Verbal probability expressions are frequently used to communicate risk and uncertainty. The Intergovernmental Panel on Climate Change (IPCC), for example, uses them to convey risks associated with climate change. Given the potential for human action to mitigate future environmental risks, it is important to understand how people respond to these expressions. In 3 studies employing a novel manipulation of event severity (so as to avoid any confound with event base rate), we demonstrated a systematic effect of event severity on the interpretation of verbal probability expressions. Challenging a previous finding in the literature, expressions referring to a severe event were interpreted as indicating a higher probability than those referring to a more neutral event. The finding was demonstrated in scenarios communicating risks relating to climate change (Studies 1 and 2) and replicated in scenarios involving nanotechnology and nuclear materials (Study 3). This is the first direct demonstration of an effect of outcome severity on the interpretation of verbal probability expressions, correcting a previous (potentially problematic) conclusion attributable to a flawed experimental design. (PsycINFO Database Record (c) 2016 APA, all rights reserved)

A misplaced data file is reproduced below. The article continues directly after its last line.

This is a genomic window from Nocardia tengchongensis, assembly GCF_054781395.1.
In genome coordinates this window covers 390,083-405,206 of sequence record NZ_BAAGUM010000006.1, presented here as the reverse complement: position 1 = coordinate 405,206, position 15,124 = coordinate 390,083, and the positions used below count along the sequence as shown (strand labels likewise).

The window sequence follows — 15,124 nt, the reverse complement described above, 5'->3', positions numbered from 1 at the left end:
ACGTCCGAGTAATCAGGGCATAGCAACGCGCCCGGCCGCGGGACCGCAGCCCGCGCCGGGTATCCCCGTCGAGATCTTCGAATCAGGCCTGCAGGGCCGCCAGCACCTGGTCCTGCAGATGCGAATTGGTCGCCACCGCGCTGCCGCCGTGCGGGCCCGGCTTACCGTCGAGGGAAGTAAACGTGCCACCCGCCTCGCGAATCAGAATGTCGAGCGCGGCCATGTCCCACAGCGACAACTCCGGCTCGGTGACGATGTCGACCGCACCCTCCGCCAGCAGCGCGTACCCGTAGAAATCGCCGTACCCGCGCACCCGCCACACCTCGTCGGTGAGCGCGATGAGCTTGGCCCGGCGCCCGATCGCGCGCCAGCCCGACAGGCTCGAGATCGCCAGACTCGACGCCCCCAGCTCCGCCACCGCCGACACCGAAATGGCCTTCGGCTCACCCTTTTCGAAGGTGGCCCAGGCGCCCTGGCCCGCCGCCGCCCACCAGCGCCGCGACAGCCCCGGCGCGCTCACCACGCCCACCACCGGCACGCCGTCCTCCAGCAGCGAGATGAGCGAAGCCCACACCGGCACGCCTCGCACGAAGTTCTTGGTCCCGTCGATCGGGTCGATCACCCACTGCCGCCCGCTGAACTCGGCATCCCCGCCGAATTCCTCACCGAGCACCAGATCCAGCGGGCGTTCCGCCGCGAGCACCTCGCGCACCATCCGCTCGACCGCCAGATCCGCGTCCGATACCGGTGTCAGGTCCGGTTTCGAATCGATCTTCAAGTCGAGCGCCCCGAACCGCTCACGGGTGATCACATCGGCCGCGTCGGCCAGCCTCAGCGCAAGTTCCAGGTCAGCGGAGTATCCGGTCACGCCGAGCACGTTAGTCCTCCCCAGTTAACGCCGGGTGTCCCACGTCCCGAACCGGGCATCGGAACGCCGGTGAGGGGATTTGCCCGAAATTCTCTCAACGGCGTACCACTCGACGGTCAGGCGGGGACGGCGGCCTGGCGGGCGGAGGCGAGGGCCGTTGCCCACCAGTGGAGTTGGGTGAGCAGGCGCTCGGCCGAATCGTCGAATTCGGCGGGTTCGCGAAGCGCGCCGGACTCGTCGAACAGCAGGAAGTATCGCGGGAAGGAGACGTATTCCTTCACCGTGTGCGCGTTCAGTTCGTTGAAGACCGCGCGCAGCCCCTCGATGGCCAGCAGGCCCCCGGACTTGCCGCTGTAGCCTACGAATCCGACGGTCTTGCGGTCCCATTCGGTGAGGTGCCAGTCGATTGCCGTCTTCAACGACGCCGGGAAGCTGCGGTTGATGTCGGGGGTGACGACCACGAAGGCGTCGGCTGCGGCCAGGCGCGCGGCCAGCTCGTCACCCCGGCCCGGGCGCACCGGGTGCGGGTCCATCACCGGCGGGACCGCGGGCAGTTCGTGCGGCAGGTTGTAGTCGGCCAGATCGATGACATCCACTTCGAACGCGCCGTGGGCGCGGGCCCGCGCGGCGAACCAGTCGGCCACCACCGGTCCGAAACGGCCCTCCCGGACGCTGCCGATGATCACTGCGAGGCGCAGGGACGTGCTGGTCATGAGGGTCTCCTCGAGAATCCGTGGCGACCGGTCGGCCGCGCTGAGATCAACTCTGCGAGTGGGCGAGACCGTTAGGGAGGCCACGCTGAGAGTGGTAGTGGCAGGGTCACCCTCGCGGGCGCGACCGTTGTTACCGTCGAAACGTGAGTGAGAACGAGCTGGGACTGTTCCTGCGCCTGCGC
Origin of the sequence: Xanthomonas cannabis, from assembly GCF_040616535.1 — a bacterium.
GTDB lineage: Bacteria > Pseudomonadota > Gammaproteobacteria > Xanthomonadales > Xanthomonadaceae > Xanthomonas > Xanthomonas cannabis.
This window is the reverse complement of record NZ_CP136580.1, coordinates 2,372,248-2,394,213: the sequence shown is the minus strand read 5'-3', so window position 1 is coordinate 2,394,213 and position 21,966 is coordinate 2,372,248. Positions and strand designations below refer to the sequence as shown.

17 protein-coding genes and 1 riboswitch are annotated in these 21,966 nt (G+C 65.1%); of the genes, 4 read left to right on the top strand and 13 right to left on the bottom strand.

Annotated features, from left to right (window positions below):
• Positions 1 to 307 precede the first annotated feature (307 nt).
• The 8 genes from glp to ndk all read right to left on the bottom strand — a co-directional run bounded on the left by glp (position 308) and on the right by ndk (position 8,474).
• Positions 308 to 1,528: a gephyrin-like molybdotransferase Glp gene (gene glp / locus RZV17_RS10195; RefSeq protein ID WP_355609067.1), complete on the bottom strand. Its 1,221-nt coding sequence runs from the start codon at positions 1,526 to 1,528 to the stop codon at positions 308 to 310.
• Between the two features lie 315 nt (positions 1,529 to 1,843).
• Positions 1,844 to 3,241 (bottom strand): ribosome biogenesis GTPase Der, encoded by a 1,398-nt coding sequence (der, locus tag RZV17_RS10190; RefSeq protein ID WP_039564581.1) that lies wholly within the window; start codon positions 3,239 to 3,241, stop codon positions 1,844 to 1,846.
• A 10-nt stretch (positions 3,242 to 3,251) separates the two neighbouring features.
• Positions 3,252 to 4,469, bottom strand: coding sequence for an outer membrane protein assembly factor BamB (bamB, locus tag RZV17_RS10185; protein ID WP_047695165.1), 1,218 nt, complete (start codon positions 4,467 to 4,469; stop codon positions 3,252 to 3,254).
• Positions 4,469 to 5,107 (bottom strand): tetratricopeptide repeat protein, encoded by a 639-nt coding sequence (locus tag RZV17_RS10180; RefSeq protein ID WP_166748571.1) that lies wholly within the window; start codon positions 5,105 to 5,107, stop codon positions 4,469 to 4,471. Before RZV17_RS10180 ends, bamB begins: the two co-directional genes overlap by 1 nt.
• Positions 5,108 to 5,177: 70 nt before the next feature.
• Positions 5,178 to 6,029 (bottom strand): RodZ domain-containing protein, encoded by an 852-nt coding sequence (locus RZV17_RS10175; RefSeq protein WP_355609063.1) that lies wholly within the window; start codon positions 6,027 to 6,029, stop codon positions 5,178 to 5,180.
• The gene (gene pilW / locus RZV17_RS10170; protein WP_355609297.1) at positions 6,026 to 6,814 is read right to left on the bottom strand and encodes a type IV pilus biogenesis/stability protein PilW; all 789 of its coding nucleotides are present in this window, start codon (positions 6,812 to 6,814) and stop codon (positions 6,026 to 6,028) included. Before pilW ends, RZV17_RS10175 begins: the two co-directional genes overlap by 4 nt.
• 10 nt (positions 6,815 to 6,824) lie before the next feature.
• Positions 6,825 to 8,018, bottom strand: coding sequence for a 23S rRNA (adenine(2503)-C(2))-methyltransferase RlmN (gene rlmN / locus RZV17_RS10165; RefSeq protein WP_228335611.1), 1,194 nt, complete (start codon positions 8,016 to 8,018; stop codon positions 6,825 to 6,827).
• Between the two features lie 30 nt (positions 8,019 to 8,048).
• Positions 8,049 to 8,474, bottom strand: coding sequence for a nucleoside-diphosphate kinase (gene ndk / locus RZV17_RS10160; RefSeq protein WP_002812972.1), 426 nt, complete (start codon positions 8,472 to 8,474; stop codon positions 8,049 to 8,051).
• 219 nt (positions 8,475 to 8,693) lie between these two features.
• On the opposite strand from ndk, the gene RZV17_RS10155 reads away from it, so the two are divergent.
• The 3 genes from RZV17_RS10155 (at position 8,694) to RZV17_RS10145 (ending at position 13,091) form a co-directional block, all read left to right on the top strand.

; Harris, A.J.L.
(2011). Communicating environmental risks: Clarifying the severity effect in interpretations of verbal probability expressions. Journal of Experimental Psychology: Learning, Memory, and Cognition
Issue 6, Volume 37, 1571-1578.